Bailyn bases his research on "a collection of pamphlets of the American Revolution" (Bailyn ix), culling some 400 documents down to the 72 he considers the most significant. He writes that these pamphlets
reveal no merely positions taken but the reasons why positions were taken; they reveal motive and understanding: the assumptions, beliefs, and ideas--the articulated world view--that lay behind the manifest events of the time. . . . I found myself studying . . . nothing less than the ideological origins of the American Revolution (Bailyn x).
Of course, one could just as easily argue that these pamphlets were merely advertisements for the coming revolution, and, in that regard, were propaganda. In other words, these documents present the arguments for the revolution in their most ideal form. An advertisement for an automobile appeals to the psychological and emotional needs of potential buyers; it does not examine the nuts and bolts of the car or consider design flaws or possible problems with the vehicle. The same can be said of original documents upon which Bailyn bases his study.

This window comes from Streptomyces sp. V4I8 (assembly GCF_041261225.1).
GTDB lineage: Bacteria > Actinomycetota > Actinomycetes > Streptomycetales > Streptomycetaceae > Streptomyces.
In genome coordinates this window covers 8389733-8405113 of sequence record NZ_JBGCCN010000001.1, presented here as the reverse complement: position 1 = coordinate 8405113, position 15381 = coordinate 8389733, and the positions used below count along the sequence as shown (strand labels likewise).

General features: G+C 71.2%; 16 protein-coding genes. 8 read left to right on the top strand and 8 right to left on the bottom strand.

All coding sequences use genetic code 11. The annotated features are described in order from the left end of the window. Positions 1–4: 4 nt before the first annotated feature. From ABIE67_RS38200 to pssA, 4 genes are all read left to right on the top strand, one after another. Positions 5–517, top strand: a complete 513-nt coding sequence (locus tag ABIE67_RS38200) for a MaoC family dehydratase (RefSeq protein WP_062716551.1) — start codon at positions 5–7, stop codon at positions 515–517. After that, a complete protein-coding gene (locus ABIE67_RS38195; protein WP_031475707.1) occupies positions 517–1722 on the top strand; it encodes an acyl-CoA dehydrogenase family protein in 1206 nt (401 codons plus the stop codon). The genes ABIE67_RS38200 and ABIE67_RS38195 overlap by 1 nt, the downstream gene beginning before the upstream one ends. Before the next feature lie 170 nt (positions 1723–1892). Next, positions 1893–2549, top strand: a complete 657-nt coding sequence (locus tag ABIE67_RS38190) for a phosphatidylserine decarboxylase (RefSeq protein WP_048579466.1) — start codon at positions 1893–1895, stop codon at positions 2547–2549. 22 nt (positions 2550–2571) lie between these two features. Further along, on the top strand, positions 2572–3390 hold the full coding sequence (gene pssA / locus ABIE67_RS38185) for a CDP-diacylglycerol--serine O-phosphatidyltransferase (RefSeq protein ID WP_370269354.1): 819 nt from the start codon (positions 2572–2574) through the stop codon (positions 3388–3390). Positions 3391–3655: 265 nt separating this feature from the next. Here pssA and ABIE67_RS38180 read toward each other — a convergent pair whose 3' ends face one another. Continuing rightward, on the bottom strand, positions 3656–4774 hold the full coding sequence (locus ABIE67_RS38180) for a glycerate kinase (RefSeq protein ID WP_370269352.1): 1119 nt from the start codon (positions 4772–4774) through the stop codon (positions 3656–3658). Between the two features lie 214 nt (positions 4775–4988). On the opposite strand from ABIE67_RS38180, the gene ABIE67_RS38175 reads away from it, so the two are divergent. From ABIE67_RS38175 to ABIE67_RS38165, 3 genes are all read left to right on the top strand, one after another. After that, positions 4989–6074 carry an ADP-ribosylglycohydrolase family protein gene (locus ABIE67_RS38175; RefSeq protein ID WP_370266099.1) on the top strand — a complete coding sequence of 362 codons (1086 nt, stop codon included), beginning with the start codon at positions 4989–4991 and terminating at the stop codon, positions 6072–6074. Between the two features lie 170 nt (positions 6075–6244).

To some extent, Bailyn acknowledges the idealized picture presented by these documents. He places at the center of his argument the conclusion that the fathers of the revolution were sincere in their writings and impassioned by the sense that they were indeed faced with a consp